Mallrats

Brodie (Jason Lee) and T.S. (Jeremy London), the befuddled and talkative guys in Mallrats, hang out and debate whether Lois Lane could survive impregnation by Superman. (They conclude that only Wonder Woman would have a uterus sturdy enough to carry a Superbaby to term.) They don’t limit themselves to this topic, but all their conversation belongs to the same genre of meaningless but very funny talk. In short, Brodie and T.S. are almost clones of Dante and Randal, the heroes of writer-director Kevin Smith’s previous film, Clerks. Is this all Kevin Smith can do — two unambitious guys sending up verbal balloons? I prefer to think that Smith, who has a sharp ear for dialogue, has other shots in his cannon, and that Mallrats is to Clerks what Robert Rodriguez’s Desperado was to his El Mariachi: a name-star, bigger-budget version of the fledgling auteur’s no-frills calling card. Yet the charm of Clerks and El Mariachi was their smallness and low-budgetness. Painting them on a larger canvas doesn’t do much for them.

That said, I enjoyed much of Mallrats. Smith has assembled a decent cast, though the best I can say for Shannen Doherty, as Brodie’s bored girlfriend, is that she proves she’s a good sport. And Michael Rooker, who just a few years ago seemed to be getting dignified roles, appears as the ranting chrome-dome dad of T.S.’s girlfriend (the appealing Claire Forlani) and is required to put his foot through a floor, lick chocolate off his fingers in merciless close-up, and spend half his screen time puking; he must really be a good sport. Joey Lauren Adams has a pleasant, unself-conscious, bubbly sexiness. And comics fans will get a kick out of Stan Lee’s cameo as himself, dispensing “Face front, true believer” wisdom.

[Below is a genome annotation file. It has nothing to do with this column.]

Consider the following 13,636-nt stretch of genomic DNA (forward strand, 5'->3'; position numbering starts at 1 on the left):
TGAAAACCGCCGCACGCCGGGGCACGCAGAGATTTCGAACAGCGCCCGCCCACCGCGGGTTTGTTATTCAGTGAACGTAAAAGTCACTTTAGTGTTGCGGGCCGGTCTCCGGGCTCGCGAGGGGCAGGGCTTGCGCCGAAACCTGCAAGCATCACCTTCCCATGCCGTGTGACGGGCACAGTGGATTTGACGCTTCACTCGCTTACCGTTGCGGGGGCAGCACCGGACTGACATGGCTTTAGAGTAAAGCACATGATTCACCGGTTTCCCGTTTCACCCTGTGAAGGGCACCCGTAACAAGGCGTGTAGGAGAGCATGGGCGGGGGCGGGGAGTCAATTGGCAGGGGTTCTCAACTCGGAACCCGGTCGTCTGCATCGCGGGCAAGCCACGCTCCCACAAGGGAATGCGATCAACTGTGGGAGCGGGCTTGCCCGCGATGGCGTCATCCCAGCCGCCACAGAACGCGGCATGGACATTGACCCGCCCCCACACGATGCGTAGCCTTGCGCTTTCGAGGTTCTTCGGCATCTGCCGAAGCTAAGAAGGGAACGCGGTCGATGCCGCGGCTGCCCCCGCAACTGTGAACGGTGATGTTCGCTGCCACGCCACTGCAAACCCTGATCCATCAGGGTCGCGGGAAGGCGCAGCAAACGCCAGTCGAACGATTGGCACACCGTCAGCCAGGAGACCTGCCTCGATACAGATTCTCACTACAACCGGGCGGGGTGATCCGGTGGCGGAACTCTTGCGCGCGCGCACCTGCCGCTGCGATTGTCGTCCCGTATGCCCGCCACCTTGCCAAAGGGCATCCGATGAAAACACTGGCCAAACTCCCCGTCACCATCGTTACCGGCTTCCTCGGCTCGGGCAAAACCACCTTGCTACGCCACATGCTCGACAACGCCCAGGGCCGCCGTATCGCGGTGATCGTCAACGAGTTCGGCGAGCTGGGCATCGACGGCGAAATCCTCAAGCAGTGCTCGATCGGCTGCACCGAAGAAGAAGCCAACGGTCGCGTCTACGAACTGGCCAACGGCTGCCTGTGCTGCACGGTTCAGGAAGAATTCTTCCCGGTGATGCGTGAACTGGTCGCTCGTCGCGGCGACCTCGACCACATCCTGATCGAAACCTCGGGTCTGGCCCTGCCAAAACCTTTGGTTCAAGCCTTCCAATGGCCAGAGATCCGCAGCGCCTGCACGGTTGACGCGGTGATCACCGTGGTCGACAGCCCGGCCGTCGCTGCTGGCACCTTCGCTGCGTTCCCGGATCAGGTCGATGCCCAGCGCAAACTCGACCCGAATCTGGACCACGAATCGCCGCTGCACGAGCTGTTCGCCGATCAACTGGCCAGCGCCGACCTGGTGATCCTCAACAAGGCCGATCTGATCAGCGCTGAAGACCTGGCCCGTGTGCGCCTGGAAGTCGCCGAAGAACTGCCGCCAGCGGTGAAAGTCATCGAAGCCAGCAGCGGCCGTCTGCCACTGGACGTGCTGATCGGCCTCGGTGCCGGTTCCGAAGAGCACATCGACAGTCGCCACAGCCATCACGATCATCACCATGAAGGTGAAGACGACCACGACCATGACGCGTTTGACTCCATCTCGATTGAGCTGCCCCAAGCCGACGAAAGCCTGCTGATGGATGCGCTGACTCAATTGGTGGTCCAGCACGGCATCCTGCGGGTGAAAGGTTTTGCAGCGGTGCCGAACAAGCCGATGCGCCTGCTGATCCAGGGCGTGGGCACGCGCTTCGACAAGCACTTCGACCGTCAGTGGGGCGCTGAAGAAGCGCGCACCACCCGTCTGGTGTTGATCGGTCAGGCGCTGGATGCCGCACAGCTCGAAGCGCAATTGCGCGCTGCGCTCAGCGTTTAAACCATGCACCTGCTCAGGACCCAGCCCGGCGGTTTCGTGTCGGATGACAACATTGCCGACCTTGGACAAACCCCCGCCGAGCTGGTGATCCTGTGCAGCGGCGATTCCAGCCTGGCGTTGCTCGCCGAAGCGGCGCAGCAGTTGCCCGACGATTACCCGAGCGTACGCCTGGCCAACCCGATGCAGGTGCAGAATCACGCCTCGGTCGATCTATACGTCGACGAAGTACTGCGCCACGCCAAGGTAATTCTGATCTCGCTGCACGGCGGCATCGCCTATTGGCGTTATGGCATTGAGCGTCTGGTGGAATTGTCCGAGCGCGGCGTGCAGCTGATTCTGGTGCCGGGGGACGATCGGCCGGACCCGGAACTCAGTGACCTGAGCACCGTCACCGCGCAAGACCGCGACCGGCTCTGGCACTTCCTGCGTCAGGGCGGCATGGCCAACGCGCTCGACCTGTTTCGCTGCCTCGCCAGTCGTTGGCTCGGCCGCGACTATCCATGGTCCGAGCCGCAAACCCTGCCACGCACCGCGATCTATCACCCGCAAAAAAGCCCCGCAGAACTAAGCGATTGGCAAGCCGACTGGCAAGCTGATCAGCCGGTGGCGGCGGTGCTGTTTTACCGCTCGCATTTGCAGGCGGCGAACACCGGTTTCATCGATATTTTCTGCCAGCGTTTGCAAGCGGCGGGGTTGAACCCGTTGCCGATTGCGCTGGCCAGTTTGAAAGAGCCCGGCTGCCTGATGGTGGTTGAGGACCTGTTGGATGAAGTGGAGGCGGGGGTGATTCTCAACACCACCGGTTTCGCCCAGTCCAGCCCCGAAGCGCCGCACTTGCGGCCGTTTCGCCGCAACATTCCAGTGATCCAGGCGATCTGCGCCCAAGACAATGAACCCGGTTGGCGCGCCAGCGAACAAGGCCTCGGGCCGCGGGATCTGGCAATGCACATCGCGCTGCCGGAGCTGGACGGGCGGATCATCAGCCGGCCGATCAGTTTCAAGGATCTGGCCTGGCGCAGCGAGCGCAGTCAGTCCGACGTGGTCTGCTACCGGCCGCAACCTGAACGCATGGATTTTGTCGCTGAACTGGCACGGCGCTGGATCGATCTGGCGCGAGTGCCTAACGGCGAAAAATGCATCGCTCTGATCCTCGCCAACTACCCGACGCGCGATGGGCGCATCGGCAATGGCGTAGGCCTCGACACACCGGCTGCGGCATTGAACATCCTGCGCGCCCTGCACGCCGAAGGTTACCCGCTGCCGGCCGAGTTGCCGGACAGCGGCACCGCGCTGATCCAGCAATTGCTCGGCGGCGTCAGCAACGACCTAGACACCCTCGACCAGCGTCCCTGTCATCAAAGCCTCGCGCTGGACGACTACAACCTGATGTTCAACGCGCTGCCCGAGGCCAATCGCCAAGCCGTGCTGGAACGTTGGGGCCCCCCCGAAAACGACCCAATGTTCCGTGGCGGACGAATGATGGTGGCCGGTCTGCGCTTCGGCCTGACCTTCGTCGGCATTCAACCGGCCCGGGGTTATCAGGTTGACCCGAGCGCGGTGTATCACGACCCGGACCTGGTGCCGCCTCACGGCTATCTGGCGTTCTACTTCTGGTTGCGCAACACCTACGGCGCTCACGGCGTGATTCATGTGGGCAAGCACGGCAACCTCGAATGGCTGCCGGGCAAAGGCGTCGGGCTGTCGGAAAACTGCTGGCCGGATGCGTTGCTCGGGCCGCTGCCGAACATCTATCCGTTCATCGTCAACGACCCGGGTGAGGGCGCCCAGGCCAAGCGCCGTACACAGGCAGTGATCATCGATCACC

Almost everyone has lively things to say, the topics usually centering on the Kevin Smith triumvirate of sex, comics, and movies. The show-stealers, as in Clerks, are the slacker-Mutt-and-Jeff team Jay and Silent Bob (Jason Mewes and Smith himself). Mewes seems to tune in to an oddball galaxy far, far away (he’d have been perfect in Dazed and Confused); at times, he’s like a foul-mouthed version of the wacko Disney characters capering around the margins of The Lion King or Pocahontas. Smith doesn’t act much — his character isn’t called Silent Bob for nothing — but he knows how to use his big, beefy body, and his sober deadpan links him with Buster Keaton. What doesn’t link Smith the director with Keaton is his rather uninspired handling of slapstick. Silent Bob goes crashing through ladies’ changing rooms or beats up the Easter bunny, and you appreciate the idea of it, but you’re acutely aware that you’re not laughing. Smith is best with verbal slapstick, not visual.

Smith’s movies are something like the easygoing, pleasantly unambitious slackers he puts on the screen. Maybe I shouldn’t criticize Smith for returning to the same ground in the $7 million Mallrats that he covered in the $27,000 Clerks; after all, Quentin Tarantino’s sophomore effort was Pulp Fiction, not much of a genre jump from Reservoir Dogs. Yet I watched Mallrats feeling that Smith had already handed in a brilliant first draft with Clerks, and that Mallrats, though printed on better paper and free of typos, is an unnecessary second draft. Kevin Smith is a viciously witty and refreshingly rude writer, and not a bad rough-edged comedy director. But how much further can he go with these scrappy talking-heads movies? (Mallrats provides a blunt answer: no further than the mall.) The true test of comedy directors, be they Billy Wilder or John Waters, is how deftly they can adapt their gifts to a variety of stories. Smith needs to move on now — he needs to shit or get off the pot.

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